Nov. 24 (Bloomberg) -- Asian stocks rose this week by the most in two months as U.S. jobs and home data and China’s preliminary manufacturing report showed signs the world’s two largest economies are recovering.
Li & Fung Ltd., a supplier of toys and clothes to Wal-Mart Stores Inc., climbed 2.8 percent this week in Hong Kong. Toyota Motor Corp., Asia’s largest carmaker, jumped 5.7 percent in Tokyo after its local venture partner Guangzhou Automobile Group Co. said the most difficult period has passed since the breakout of anti-Japan protests. Samsung Electronics Co., the world’s No. 15 company by value, surged 10 percent to a record in Seoul after debt ratings on its Japanese rivals were cut to junk by Fitch Ratings.
The MSCI Asia Pacific Index climbed 2.5 percent to 122.87 this week, its steepest weekly gain since the period ended Sept. 14. The gauge has gained almost 13 percent from this year’s low on June 4 as central banks from Europe, the U.S., Japan and China took steps to support economic growth.
“The manufacturing data bodes very well for 2013,” Shane Oliver, Sydney-based head of investment strategy at AMP Capital Investors Ltd., which has almost $100 billion under management, said on Bloomberg Television. “A lot of the bad news has been priced in. We’ve probably seen the bottom for the markets.”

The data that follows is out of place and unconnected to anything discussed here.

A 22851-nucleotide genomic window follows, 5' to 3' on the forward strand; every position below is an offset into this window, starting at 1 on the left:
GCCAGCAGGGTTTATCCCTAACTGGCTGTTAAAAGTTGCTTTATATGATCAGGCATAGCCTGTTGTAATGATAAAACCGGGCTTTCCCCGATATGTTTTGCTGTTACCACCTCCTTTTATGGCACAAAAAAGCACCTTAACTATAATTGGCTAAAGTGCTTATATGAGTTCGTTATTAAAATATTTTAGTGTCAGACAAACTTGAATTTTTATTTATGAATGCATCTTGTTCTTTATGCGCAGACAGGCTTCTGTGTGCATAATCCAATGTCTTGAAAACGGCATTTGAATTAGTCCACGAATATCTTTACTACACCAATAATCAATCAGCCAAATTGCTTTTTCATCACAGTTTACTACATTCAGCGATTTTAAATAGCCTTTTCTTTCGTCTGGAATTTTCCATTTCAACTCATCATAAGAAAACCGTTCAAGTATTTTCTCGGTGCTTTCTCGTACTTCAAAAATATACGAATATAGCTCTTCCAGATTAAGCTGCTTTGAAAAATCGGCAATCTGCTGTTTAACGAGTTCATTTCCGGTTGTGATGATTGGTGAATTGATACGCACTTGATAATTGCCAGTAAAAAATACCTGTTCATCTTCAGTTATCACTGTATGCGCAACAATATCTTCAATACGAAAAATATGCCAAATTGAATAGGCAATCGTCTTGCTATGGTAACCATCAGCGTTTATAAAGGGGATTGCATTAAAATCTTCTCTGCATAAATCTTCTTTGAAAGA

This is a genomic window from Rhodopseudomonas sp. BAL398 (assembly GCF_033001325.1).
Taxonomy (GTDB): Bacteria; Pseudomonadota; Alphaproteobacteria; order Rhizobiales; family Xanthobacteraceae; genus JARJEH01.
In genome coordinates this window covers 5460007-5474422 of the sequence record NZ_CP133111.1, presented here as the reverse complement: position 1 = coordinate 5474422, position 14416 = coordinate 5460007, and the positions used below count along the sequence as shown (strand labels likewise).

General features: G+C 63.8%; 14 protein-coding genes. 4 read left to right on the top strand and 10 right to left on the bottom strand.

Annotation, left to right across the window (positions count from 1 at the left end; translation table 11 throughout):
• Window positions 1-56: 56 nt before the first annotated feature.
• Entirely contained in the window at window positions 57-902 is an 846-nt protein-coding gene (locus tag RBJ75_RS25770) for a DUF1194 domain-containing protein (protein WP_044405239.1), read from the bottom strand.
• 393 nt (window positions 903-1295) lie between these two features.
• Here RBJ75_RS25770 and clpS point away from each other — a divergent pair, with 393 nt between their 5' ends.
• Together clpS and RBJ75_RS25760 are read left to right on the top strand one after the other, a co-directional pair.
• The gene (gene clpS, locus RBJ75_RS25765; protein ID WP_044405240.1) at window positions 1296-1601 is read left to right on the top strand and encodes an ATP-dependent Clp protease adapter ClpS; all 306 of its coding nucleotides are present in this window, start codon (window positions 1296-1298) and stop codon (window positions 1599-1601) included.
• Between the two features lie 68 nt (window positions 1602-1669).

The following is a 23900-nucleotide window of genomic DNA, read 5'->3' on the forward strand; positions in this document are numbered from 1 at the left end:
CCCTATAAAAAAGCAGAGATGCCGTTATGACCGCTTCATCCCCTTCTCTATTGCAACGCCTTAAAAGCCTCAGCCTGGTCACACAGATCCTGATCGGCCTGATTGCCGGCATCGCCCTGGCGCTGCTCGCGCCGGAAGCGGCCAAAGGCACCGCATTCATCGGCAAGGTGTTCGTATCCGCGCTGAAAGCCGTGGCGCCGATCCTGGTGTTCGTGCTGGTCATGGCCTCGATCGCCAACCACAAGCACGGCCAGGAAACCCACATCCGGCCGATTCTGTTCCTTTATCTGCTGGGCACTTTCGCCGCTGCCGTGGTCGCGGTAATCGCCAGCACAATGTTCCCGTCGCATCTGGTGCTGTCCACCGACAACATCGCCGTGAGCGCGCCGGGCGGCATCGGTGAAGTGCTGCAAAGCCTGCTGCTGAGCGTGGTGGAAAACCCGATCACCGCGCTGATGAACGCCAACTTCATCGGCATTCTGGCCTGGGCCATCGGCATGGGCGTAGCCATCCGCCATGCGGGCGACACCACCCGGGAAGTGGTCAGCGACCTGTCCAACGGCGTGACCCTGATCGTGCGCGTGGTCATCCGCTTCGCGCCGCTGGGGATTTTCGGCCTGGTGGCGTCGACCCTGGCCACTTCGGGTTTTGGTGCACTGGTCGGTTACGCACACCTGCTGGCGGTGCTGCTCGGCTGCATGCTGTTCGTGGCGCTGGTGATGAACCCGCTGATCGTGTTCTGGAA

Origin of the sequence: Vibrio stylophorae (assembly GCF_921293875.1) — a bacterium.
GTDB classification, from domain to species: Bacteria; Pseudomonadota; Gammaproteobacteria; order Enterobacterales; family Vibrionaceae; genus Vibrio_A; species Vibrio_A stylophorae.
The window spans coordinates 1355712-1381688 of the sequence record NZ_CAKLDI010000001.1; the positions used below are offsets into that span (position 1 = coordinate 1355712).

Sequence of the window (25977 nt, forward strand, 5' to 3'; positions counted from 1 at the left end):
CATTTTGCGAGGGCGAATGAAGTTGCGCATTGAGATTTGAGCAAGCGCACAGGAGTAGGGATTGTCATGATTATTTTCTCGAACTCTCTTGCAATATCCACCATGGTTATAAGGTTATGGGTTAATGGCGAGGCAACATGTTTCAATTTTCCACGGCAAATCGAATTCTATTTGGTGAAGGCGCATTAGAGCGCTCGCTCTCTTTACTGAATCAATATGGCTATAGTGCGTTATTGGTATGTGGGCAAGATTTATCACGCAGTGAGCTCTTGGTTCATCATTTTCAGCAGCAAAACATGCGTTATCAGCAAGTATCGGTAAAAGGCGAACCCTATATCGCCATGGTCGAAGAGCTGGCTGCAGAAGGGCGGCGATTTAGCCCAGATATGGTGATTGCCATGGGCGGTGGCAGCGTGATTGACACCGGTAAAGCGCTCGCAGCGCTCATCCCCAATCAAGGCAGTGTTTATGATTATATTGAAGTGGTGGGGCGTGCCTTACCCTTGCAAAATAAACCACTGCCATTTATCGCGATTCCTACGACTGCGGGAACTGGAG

Stocks on Asia’s benchmark index were valued at about 13.8 times estimated earnings on average, compared with about 13.6 times for the Standard & Poor’s 500 Index and 12.4 times for the Stoxx Europe 600 Index, according to data compiled by Bloomberg.
Japan’s Nikkei 225 Stock Average rose 3.8 percent in a holiday-shortened week. The gauge has surged 8.1 percent since Nov. 14 when Prime Minister Yoshihiko Noda called for elections that polls show the opposition Liberal Democratic Party will win. The Bank of Japan held off from more monetary easing on Nov. 20 after expanding asset purchases in September and October.
Taiwan’s Taiex Index increased 2.8 percent, erasing a weekly decline on Nov. 23 as the island’s finance minister said government-invested funds and banks should be buying stocks.
South Korea’s Kospi Index gained 2.7 percent. Singapore’s Straits Times Index added 1.5 percent.
Australia’s S&P/ASX 200 Index climbed 1.8 percent. The Reserve Bank of Australia said more interest-rate reductions may be appropriate to spur economic growth as the nation’s mining boom wanes, minutes of its Nov. 6 policy meeting showed this week.
Hong Kong’s Hang Seng Index and the Hang Seng China Enterprises Index of mainland companies listed in the city rose 3.6 percent. China’s manufacturing may expand for the first time in 13 months in November, according to a preliminary survey released on Nov. 22 by HSBC Holdings Plc and Markit Economics.
The Shanghai Composite Index climbed 0.6 percent this week, underperforming other indexes in the region as waning speculation of lower bank reserve requirements overshadowed the positive manufacturing data.
The Standard & Poor’s 500 Index advanced 3.6 percent this week. In the U.S., sales of previously owned homes climbed in October and housing starts rose 3.6 percent to an 894,000 annual rate, the fastest since July 2008 and exceeding all estimates in a Bloomberg survey.